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Understanding the Kaiser Wilhelm Memorial Church in the Heart of West Berlin

The Kaiser Wilhelm Memorial Church is one of the most famous landmarks of West Berlin. Some people even call it der hohle Zahn, which means the hollow tooth in German due to its damaged shape. The damage is what makes this building so, and it was caused by air raids during the Second World War.

The original Kaiser Wilhelm Memorial Church is known in German as Kaiser-Wilhelm-Gedächtniskirche. It was built in the 1890s by Kaiser Wilhelm II and his consort Augusta Victoria as an initiative to counter the German socialist movement by a return to traditional religious values.

The present building is different from that. It consists of the original damaged church and an attached chapel built between 1959 and 1963. In the original ruined church, you can see inside the spire and the ground floor, still with some decorations that made it famous before the Second World War.

When I moved to Berlin in early 2012, I went to visit the church, but it was closed for repair at the time. It took me a couple of years to see it and appreciate its beauty. I still remember when I was cycling around the area and looked across the street, and there it was.

I stopped my bike and just stared at it for a while.

Below, I will describe a little bit more about the Kaiser Wilhelm Memorial Church and its history. I will start with the Old Church and then discuss the New Church and its reconstruction.

The Old Kaiser Wilhelm Church

As I mentioned before, the Kaiser Wilhelm Church was built in the 1890s by Kaiser Wilhelm II and his consort, Augusta Victoria, as an initiative to counter the German socialist movement by returning to traditional religious values.

There was a design competition for the project, and Franz Schwechten won, he was the responsible for the Anhalter Bahnhof building.

The church design was unfamiliar in the area surrounding Berlin, but it was so popular that it inspired other architectural projects in the area.

The foundation stone was laid on March 22nd, 1891, as it was Kaiser Wilhelm’s birthday. But the church was only consecrated in 1906.

The Kaiser Wilhelm Church During the Second World War

The history of the church changed entirely during the night of November 23rd, 1943, when airplanes flew over Berlin in one of the many air raids that damaged the city. The spire of the church was used as a guide for the bombing, and the area around it was heavily destroyed during the bombings, but the entrance hall and some of the spire remained good enough for repair.

After the war, the Kaiser-Wilhelm-Gedächtniskirche decided to rebuild the church, but discussions about how to do it took a few years to arrange. In 1956, a design competition was organized, and the winner, architect Egon Eiermann, proposed removing the remains of the ruined spire.

However, the public didn’t like it, and they protested to preserve it since it was characterized as the heart of Berlin.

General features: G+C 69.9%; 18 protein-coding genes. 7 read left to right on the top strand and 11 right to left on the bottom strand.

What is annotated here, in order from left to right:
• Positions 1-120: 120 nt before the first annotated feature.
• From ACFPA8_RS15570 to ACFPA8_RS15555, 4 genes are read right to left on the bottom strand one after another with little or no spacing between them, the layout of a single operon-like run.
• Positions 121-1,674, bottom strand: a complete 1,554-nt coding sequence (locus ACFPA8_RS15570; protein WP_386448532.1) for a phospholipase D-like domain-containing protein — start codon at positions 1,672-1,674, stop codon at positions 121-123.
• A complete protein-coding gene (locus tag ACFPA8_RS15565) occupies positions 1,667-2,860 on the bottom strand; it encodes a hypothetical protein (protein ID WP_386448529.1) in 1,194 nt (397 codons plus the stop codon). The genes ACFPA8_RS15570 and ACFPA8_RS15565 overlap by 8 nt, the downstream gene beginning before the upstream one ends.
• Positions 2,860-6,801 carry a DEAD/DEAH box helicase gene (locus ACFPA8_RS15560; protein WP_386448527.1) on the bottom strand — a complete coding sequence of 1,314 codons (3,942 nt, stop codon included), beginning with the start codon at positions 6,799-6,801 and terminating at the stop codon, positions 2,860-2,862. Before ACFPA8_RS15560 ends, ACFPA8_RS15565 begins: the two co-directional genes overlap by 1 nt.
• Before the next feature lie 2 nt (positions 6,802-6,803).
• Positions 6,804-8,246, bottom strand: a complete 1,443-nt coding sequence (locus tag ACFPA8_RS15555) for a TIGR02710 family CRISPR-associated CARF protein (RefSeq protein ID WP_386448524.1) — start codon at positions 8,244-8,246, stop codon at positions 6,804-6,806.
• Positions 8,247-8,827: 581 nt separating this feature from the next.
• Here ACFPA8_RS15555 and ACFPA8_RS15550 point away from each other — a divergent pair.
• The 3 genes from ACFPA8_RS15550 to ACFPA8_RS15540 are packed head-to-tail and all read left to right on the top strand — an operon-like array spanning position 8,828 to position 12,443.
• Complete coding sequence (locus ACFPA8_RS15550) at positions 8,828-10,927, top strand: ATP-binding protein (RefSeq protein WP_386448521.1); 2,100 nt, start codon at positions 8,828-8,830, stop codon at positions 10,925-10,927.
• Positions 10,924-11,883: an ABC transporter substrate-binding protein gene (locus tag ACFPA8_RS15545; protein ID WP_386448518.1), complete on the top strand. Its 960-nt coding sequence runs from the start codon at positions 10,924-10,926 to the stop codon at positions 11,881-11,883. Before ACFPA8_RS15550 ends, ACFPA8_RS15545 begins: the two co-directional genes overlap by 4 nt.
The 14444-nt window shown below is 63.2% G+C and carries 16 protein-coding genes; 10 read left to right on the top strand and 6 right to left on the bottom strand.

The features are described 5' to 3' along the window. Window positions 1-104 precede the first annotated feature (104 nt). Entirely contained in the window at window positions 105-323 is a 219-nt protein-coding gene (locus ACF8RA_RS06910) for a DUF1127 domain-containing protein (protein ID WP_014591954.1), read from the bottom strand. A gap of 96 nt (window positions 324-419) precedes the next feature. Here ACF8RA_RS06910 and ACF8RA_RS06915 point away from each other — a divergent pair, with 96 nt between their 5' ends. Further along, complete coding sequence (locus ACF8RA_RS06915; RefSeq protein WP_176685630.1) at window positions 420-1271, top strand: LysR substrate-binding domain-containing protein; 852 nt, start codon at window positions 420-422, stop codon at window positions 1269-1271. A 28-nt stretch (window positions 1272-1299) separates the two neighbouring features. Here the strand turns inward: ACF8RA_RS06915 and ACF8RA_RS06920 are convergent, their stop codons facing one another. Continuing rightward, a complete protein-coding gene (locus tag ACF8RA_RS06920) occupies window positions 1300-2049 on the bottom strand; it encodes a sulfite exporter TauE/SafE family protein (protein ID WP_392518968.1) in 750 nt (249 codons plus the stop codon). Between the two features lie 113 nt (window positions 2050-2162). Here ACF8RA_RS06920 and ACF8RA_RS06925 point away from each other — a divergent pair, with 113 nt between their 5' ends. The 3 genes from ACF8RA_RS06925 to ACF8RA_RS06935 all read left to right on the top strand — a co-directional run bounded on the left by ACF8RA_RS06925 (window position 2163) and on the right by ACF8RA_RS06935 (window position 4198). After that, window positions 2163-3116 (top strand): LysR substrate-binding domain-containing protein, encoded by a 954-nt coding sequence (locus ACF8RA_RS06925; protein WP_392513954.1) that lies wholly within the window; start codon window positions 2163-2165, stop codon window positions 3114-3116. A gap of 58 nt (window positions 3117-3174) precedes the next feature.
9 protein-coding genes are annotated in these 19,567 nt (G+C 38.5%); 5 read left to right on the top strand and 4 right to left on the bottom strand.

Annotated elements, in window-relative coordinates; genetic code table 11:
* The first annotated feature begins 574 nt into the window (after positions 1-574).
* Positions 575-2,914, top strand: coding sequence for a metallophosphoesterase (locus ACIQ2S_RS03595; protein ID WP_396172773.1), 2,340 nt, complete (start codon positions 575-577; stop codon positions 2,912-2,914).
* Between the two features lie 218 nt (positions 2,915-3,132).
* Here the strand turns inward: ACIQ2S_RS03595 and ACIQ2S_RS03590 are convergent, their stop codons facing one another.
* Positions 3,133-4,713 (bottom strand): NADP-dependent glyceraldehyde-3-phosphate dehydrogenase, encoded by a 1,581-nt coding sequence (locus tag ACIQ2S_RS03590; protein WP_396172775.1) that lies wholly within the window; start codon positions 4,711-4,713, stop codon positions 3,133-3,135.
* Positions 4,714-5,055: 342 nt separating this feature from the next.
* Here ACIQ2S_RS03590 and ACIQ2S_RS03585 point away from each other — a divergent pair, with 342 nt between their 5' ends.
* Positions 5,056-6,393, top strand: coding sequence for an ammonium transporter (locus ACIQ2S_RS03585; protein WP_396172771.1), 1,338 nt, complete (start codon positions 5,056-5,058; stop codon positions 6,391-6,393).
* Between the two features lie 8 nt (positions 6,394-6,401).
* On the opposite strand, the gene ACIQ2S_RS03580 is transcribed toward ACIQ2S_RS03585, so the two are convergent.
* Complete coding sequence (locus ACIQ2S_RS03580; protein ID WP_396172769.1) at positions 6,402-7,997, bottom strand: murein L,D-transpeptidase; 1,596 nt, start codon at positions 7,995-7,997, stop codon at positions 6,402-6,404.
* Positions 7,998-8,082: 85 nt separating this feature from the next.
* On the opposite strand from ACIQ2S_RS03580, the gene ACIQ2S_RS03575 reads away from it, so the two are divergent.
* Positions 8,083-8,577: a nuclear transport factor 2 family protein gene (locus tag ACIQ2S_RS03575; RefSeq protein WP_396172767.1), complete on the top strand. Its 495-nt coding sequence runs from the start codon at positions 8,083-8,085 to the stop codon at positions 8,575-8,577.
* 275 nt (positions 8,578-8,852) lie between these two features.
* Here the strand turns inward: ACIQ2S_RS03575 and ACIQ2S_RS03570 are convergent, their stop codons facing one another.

The New Kaiser Wilhelm Church

The new church, designed by Egon Eiermann, consists of four buildings organized around the remaining ruins of the old church. Due to public pressure, the old church spire was incorporated into the design, and it contrasts beautifully with the concrete, glass, and steel aesthetics of the new one.

Inside the church, there is a crucifix suspended above the altar against a blueish glass wall. The piece was designed by Karl Hemmeter, but this isn’t what caught my eye inside the church. Once I set foot inside, my attention was on the gorgeous organ opposite the altar. With something like 5,000 pipes, the organ is used for demonstrations, music pieces, and more, and you can check the church’s website to see it being used.

When you enter the older part of the Kaiser Wilhelm Memorial Church, you will first see a mosaic of Archangel Michael fighting a dragon on the floor. More mosaics show the monarchs of medieval Germany, some Hohenzollern princesses, Reformation thinkers, and biblical stories.

Following the history of the Second World War, one of the most exciting elements inside the Kaiser Wilhelm Memorial Church is the Cross of Nails, made from nails on the roof of the Coventry Cathedral in Great Britain.

For this article, I visited the Kaiser Wilhelm Memorial Church in January 2017. I was staying at the 25 Hours Hotel in West Berlin and realized I had never been inside the church. This was my opportunity, and it was great to finally go there.

Kaiser Wilhelm Memorial Church in the Heart of West Berlin

Breitscheidplatz, 10789 Berlin

Felipe Tofani

Felipe Tofani

Felipe Tofani is a passionate designer with a penchant for crafting unique experiences and a mixed taste in music. As the curator behind this blog's explorations, he takes pride in discovering fascinating destinations. Whether unearthing hidden gems or sharing captivating historical narratives, Felipe is the creative force driving the stories you find here. Join him on a journey of design, discovery, and the delightful rhythm of unconventional tunes.View Author posts